Instructor & Contact: Dr. Arthur D. Cohen, Department of Geological Sciences, University of South Carolina, Columbia, SC 29208 (Tele: 803-777-4502; Fax: 803-777-6610; firstname.lastname@example.org
Course: Dr. Art Cohen, Professor of Geological Sciences at the University of South Carolina, conducts this seminar on modern coal-forming environments through a series of lectures from Amelia Island, Florida and complementary field demonstrations in nearby Okefenokee Swamp of Georgia. Lectures deal with: 1) classification and composition of macerals; 2) botanical source plants and diagenetic alteration processes; 3) evaluation of coal components as generators of liquid or gaseous hydrocarbons; 4) field & lab evidence that liquid HC's can be generated by coals; 5) depositional environments and their influence on locations of H-rich or O-rich deposits; 6) effects of depositional environment on vitrinite reflectance & interpretation of thermal maturation history; 7) origins of mineral matter and sulfur in coals; 8) factors effecting expulsion of liquid and/or gaseous hydrocarbons from coals. Field trips are designed to provide first hand observations of organic sedimentation processes and geologic, hydrologic, & geometric characteristics of peat deposits. Petrographic/botanical facies and premaceral facies composing peat sequences and the origin and distribution of mineral matter in peat deposits are also topics demonstrated in the field. Field stops are augmented by poster displays and freshly taken core materials.
Instructor's Credentials: Dr. Cohen received his Ph.D. in 1968 from the Pennsylvania State University, under the tutelage of Dr. William Spackman, a well known coal petrographer and paleobotanist. His dissertation dealt with the peat sediments of the Everglades-mangrove swamps of South Florida as progenitors of coal macerals and coal beds. He has continued to study various aspects of coal formation for over 25 years and has published over 250 papers, books, and technical reports on this subject. His work has spanned a broad range of topics, from modern depositional environments in several parts of the World, to applied petrographic analyses of the coals of the southern San Juan Basin of New Mexico. Some of his most recent work deals with peat formation in tropical and subtropical environments in the Gulf of Mexico and South Florida with special emphasis on composition of peats and dispersed organics at the confluence of marine carbonate and peat-forming (mangrove) depositional systems. He has also recently been utilizing artificial coalification techniques to investigate changes in macerals during thermal maturation, as well as factors effecting the composition of gaseous (e.g. coal-bed methane) and liquid hydrocarbons expelled by coals during their maturation. Additionally, he has been involved in the development of a method for separation of peats by density-gradient separation and is presently developing an innovative technique for refining and cleaning crushed coal by particle shape separation. In related studies, he has investigated the optimum industrial properties of peats for adsorbing dissolved, gasoline-derived hydrocarbons from ground water contaminated from leaking underground gasoline storage tanks, pipelines, etc. Dr. Cohen draws from his many years of research on modern coal-forming environments as well as his diverse expertise in applied coal/peat petrography for much of this coal-bed methane/source-rock seminar.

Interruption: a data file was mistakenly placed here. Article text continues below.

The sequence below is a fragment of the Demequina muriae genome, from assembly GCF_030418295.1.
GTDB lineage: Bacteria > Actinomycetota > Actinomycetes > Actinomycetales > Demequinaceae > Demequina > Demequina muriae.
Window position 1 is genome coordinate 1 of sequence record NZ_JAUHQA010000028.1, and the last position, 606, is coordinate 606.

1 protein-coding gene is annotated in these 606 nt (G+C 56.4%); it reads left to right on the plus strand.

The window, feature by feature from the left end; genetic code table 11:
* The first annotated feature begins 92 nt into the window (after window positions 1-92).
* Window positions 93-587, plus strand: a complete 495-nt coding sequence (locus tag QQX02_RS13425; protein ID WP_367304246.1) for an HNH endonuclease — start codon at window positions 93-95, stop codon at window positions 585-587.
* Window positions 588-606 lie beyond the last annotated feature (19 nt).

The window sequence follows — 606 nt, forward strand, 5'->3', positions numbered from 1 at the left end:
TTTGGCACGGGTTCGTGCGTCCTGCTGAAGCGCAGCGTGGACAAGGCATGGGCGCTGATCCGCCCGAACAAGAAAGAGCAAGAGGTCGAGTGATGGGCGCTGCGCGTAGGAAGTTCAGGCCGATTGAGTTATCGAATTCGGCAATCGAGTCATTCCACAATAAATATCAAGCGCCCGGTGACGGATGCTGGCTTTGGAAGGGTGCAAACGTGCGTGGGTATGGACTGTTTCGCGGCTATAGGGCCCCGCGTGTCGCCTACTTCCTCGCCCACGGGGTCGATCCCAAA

Who Should Attend: Geologists, Geochemists, Coal Petrographers, Palynologists, Paleobotanists, Geophysicists, Engineers, or anyone else who might have need to understand coal composition or who might be working on a coal degas or source-rock project.